Patrick Malahide’s portrayal of DS Chisholm in Minder S02E12, Caught in the Act, Fact, is noteworthy because it seems to have been the last episode he did before becoming a series regular. You can read a bit more about that in my Defense of Chisholm’s Brown Suit post.
There are some key differences between this appearance and his subsequent appearances. For one thing, he doesn’t have his brown suit. 😉 He is also far more laid back and self-assured. It is a lot of fun comparing this Chisholm with his later appearances.
Terry agrees to help his friend, a mechanic named Des (George Layton), out by returning a Cortina to a customer. Little does Terry know that the vehicle had been used in a robbery, and now his fingerprints are on it. This gives Chisholm reason to be very suspicious indeed
Fortunately (?) for Terry, Arthur is ready with an alibi. Arthur also has a nice, little earner: An old associate of his needs a “minder” for his wife, Lady Margaret Thompson (Angela Browne). Lady!?! How very Downton Abbey. Not only that, she’s a magistrate.
Why would an aristocrat / magistrate need a minder? Seems she’s also a bit of kleptomaniac. Arthur neglected to share that keen bit of info with Terry since it would dissuade him from accepting the lucrative minding job. Unaware of her lamentable “condition”, Terry is caught outside the store holding her bag full of pilfered goodies. Oh dear. Whatever will Mr. Chisholm say about that?
Enter Mr. Chisholm
Chisholm first appears in order to interrogate Terry over the whole car fiasco. “Bang to rights, Terry.” Mr. Chisholm looks delightfully smug. He also looks amazing with his very closely cropped hair. It flatters him and brings out all those nice angles.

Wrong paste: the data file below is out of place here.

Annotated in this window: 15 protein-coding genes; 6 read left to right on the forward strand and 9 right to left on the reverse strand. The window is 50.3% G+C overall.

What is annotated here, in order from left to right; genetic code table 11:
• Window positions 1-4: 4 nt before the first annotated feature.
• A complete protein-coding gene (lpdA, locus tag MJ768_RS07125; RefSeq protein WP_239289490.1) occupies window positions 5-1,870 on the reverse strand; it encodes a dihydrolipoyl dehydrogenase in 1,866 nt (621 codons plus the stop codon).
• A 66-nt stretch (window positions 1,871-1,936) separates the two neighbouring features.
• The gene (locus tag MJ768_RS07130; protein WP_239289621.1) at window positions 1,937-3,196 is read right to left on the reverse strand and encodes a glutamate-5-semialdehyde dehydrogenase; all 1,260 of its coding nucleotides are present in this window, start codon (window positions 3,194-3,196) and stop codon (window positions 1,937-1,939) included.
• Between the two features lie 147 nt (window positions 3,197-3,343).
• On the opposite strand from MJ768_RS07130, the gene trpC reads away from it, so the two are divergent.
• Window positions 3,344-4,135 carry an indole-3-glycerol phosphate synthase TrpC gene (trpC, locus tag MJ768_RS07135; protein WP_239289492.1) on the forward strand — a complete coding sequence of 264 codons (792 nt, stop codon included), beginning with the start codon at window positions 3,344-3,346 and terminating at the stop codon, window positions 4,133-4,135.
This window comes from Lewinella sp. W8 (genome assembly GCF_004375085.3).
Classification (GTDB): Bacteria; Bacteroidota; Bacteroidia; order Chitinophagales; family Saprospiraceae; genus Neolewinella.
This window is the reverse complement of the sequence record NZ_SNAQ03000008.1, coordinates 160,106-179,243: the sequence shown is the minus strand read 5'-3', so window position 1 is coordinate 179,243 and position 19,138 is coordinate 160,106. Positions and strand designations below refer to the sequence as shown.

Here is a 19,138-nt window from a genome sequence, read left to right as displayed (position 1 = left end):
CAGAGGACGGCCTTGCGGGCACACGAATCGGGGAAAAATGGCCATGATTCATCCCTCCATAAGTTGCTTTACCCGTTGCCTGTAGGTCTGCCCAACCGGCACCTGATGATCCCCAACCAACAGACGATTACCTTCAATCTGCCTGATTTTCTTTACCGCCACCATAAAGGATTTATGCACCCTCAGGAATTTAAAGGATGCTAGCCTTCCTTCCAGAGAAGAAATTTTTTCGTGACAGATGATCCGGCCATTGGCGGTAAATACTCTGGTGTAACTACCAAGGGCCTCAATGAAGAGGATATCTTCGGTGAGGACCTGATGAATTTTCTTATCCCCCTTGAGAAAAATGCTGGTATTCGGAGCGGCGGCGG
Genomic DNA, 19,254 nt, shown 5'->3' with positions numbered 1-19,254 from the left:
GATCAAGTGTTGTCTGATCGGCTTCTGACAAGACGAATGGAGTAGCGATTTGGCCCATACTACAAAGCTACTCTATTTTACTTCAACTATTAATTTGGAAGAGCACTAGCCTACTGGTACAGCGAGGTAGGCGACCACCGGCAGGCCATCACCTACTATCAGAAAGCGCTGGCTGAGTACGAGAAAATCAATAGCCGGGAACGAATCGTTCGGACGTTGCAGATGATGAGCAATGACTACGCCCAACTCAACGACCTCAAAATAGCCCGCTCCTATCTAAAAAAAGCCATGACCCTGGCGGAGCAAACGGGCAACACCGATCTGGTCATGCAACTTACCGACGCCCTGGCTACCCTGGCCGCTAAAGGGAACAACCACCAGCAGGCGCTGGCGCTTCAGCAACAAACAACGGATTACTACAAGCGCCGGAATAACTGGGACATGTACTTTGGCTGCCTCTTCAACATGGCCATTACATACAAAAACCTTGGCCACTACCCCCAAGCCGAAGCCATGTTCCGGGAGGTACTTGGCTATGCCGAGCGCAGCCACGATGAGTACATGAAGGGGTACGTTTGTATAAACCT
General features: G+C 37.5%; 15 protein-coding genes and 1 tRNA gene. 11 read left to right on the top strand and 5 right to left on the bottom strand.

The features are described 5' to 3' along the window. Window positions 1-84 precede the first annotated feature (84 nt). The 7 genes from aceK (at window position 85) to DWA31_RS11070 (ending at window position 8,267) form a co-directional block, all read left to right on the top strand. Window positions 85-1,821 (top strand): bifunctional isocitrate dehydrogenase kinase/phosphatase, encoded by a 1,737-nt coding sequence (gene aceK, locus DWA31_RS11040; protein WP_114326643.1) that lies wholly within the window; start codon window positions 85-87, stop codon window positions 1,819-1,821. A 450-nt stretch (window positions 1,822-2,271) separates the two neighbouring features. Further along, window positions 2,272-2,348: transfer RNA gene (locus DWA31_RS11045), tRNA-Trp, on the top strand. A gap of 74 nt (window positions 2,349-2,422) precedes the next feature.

Chisholm keeps circling and hovering around Terry during questioning. He is so confident and looks like he’s enjoying himself immensely. It is like watching a cat play with its prey.
Terry claims he was at the Winchester during the robbery. Chisholm goes all detective on him asking how he knew what time the robbery took place. It was on the radio and in the papers.
Undaunted, Chisholm continues building the tension, and it is palpable, as he looms over Terry and interrogates him on the fingerprints. Terry reckons his prints might be there because his car has been waiting for repairs, and he’s had loads of lifts. But he can’t think of any friend he has with a blue Cortina.
“Then you are in serious trouble, my son,” intones the supremely confident Chisholm. Terry asks him to check with Arthur and Dave at the Winchester. Chisholm laughs, “Oh, I intend to; I intend to!”
In the Winchester, Mr. Chisholm asks Arthur what he (Arthur) was doing on Tuesday afternoon, the time of the robbery. “Between four and five o’clock,” Chisholm adds for clarity’s sake.
Arthur, with help from Dave, starts bleating on about how he was with Terry all afternoon, taking great pains to mention he was running the motor-less Terry around. Chisholm harshly points out that he wasn’t asking about Terry, “So why mention him?”
Chisholm is decidedly unimpressed with Daley’s alibi. “…Judas Iscariot is the epitome of truth and honesty compared to Arthur Daley, ” he says as he and Jones leave the bar. That’s right, Jones. Only this guy isn’t “Taff” Jones (Meic Povey), our beloved Welsh constable. He is played by Ken Sharrock. It wasn’t until series three that Povey joined the cast and became an intrinsic part of the Chisholm dynamic. Anyway, this Jones basically convinces Chisholm that there really isn’t much point in pursuing this lead anymore and they decide to drop it.
Sticky Fingers McCann?